Every MBA candidate brings something unique to the table, but business schools are always on the lookout for specific qualities as they review the thousands of applications that cross their desks each season. If you can convince the admissions committee that you possess the following five qualities, you’ll put yourself leagues ahead of everyone else within your applicant pool.
1. A leadership track record: Business schools want to develop leaders who will contribute positively to society, and applicants should show how they have begun to lead others even before setting foot on campus. But this does not have to mean coming up with grand and sweeping examples that forever changed the course of history at your company.
Think about a time when you motivated others to do something, when you marshaled resources to solve a problem, when you brought a fresh idea or new way of thinking to your organization and most importantly, how you worked to inspire others and bring out the best in them. The aim is to show where you made an impact, no matter the size.
One former client, George, had participated in an annual charity bike ride for the past five years. He felt his application lacked compelling examples of leadership, so we suggested that he volunteer to lead the coordination of the next ride. His responsibilities included recruiting volunteers, coordinating vendors and collecting funds.
George’s leadership of the team ultimately helped to increase the amount raised in the ride by 14 percent. George used this experience to write a strong leadership essay for each of his target schools, and it ultimately helped him gain admission to MIT Sloan School of Management.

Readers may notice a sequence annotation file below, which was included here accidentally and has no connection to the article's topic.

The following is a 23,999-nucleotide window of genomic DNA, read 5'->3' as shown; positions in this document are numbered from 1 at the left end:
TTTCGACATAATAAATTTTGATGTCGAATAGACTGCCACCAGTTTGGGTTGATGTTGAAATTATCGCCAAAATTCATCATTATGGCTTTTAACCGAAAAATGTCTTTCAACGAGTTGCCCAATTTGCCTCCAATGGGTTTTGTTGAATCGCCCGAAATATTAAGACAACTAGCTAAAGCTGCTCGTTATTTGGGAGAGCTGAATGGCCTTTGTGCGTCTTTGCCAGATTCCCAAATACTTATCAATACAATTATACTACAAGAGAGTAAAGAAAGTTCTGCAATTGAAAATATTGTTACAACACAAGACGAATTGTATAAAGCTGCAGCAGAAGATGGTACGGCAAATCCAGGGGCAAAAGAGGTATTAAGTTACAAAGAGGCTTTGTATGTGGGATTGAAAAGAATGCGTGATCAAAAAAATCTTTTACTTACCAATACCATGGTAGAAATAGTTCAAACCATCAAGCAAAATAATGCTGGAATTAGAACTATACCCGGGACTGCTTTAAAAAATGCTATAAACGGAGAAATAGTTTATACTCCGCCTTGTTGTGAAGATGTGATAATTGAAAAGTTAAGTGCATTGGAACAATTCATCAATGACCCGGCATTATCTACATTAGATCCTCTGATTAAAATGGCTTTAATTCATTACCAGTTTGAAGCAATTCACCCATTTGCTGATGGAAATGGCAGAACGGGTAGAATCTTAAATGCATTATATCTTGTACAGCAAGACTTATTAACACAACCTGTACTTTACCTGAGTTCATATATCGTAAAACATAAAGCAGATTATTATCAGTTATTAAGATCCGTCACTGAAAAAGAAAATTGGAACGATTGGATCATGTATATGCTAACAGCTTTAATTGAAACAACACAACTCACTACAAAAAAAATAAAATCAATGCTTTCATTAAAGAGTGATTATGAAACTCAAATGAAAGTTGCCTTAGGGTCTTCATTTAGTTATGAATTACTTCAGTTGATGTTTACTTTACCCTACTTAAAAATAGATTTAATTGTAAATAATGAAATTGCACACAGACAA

2. Display quantitative competency: While you don’t need an undergraduate degree in economics to go to business school – MBA programs warmly welcome diversity in the form of applicants from the humanities, arts and social sciences – you do need to show that you won’t be in over your head with the information business school is designed to teach.
To get your foot in the door, strive for a GMAT or GRE score that aligns with the average at your target schools. It will set the admissions committee’s minds at ease knowing that, assuming you have relatively minimal academic experience in quantitative subjects, it won’t be a hindrance once you hit those core courses.
If this is a problem area for you, tackle it head-on. Allow ample time for test prep, retake the test a few times, complement your score by acing a college-level quantitative course or point out any quantitative skills used on the job to support your ability to handle the material of the program.